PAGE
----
Think of it as the Tale of Two Stadiums.
In Massachusetts, city and state officials marshalled considerable resources to bring the Pawtucket Red Sox to Worcester, offering the soon-to-be WooSox one of the most generous relocation packages in local history.
One of the biggest selling points: Worcester would back roughly $100 million in bonds to pay for the team’s new home, called Polar Park, which opens in 2021.
Drive an hour south, over the state line to Rhode Island. A much different approach was unveiled on Monday for a proposed soccer stadium aimed, in part, at filling the hole the PawSox will leave behind.
The City of Pawtucket will also issue debt to help make it happen, most likely $70 million to $90 million.
In both cities, tax revenue from new business activity would be used to pay off the bonds.
But there are two crucial differences: Unlike Worcester, Pawtucket will not guarantee the bonds, in case the new state and local tax revenue in downtown Pawtucket falls short of the debt payments. The lack of such a backstop is understandable in Rhode Island, particularly after the 38 Studios debacle. But it also means that bond investors will want higher interest rates to compensate for the missing guarantee.
The other difference? Pawtucket will use its bonds to pay for infrastructure, such as waterfront paths and a crucial footbridge over the Seekonk River. Developer Fortuitous Partners, meanwhile, will finance the $40 million soccer stadium with private funds. In Worcester, the bonds will cover the stadium construction costs, with the team’s lease payments contributing to the debt payments; the state, meanwhile, will pour tens of millions into infrastructure improvements around the ballpark.
Another bonus: The Worcester business community guaranteed the future Worcester Red Sox $3 million a year in sponsorship revenue.
Worcester rolled out the red carpet, after politicians in Rhode Island failed to offer a package attractive enough to keep the team there. The PawSox are a known commodity, drawing more than 5,000 people a night to McCoy Stadium home games during the baseball season. The team is owned by people with New England ties, including team chairman Larry Lucchino. A former Boston Red Sox CEO, Lucchino is a household name among local sports fans.
In Pawtucket, the soccer team doesn’t even exist yet. Fortuitous’s founder, Brett Johnson, said he’s just starting to seek investors. The selling point: The deal would include potentially significant tax benefits from a related development across the Seekonk River from the stadium, in a new “Opportunity Zone” made possible by the 2017 federal tax cuts.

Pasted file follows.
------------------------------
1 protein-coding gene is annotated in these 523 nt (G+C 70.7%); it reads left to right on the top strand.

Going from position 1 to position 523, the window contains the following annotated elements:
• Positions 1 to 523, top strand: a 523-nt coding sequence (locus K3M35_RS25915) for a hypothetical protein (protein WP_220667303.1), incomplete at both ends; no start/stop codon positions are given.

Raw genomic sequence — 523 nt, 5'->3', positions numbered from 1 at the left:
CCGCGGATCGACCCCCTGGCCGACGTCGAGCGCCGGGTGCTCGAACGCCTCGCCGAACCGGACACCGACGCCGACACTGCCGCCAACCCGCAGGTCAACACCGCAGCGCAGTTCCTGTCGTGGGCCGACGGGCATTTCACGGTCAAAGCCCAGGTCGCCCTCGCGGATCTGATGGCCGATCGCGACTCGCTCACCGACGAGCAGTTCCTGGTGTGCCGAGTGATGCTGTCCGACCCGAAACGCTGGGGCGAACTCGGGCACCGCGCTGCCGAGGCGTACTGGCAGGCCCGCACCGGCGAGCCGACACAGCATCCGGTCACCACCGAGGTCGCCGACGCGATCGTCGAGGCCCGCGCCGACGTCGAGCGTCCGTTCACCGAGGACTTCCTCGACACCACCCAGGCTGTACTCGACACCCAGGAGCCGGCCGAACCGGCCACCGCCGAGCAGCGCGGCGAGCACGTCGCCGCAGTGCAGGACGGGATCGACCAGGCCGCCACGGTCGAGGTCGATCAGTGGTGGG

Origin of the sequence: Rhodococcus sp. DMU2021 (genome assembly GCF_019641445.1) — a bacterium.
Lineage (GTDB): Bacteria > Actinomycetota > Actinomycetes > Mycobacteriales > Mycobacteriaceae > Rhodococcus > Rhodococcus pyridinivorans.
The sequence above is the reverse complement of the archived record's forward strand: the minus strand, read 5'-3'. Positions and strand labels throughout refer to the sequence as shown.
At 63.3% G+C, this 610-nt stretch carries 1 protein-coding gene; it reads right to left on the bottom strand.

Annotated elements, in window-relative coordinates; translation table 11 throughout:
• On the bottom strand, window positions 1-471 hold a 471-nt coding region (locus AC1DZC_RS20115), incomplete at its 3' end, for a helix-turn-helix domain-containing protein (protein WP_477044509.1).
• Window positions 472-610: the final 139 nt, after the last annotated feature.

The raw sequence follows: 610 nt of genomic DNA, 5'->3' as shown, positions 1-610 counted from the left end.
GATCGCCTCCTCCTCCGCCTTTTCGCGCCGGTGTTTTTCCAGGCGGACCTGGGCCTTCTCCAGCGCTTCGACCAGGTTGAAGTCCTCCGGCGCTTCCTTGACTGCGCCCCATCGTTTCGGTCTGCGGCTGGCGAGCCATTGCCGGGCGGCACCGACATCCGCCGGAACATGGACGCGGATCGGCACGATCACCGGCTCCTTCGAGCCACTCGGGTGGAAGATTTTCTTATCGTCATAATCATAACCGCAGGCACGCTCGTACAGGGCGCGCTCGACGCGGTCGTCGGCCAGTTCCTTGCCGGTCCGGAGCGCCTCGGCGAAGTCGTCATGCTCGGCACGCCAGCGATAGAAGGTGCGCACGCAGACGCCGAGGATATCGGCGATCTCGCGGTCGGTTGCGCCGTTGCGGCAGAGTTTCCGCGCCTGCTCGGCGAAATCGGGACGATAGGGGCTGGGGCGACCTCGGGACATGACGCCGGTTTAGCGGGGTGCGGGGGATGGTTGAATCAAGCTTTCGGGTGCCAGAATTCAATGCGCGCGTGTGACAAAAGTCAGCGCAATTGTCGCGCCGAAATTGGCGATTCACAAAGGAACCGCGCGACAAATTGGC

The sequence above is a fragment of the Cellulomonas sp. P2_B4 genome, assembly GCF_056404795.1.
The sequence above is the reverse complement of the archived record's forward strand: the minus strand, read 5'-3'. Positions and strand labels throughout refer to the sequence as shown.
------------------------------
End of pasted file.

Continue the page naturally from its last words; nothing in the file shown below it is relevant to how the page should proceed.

Johnson said he needs additional development in Pawtucket to subsidize the 7,500-plus-seat arena that would be built on 17 acres owned by the city and National Grid on the west side of the river. (A spokesman for the utility said formal negotiations have not started.) The first phase would include an 11-acre site on the east side of the river that the city owns, and where Johnson would put 200-plus apartments as well as shops and restaurants. Moreover, Johnson intends to develop the 12-acre Apex site, north of Interstate 95, with offices and an indoor sports facility at some point in the future. Taken together, the projects could exceed $300 million in private-sector investment over time. (Fortuitous is still negotiating the precise deal with city leaders.)
With all that development envisioned, city and state leaders say the Fortuitous project could have a much bigger long-term effect than a new PawSox stadium would have had.
Johnson captured lightning in a bottle once before: He helped build an existing soccer team, now known as the Phoenix Rising Football Club, into a powerhouse after he invested in it and became cochairman.
Johnson wants to replicate that magic on the shores of the Seekonk. However, he needs to build a soccer team from scratch, unlike in Arizona.
He also faces competition from that Major League Soccer team just up the road, the Kraft Group’s New England Revolution — competition he doesn’t have in the Phoenix area.
The Pawtucket team would play in a league one step below MLS, the USL Championship league. (Adding to the fun: The Revs are launching their own farm team, but it would play in the league below Pawtucket.)
A Brown University graduate, Johnson said there’s more than enough room for everyone. Rhode Island is a strong market, he added, as evidenced by TV ratings there for soccer broadcasts. He approached the United Soccer League over a year ago for the rights to the Rhode Island market. The Pawtucket site, he said, has much potential for a stadium, with its waterfront views and high-visibility location.
Johnson said any doubts he might have had before Monday’s announcement have been erased by the overwhelming response he has received in Rhode Island.
But Johnson needs more than positive vibes: He needs private-sector partners.
Without a huge public subsidy, finding enough investors willing to bet on Pawtucket becomes even more crucial for Johnson to score this goal.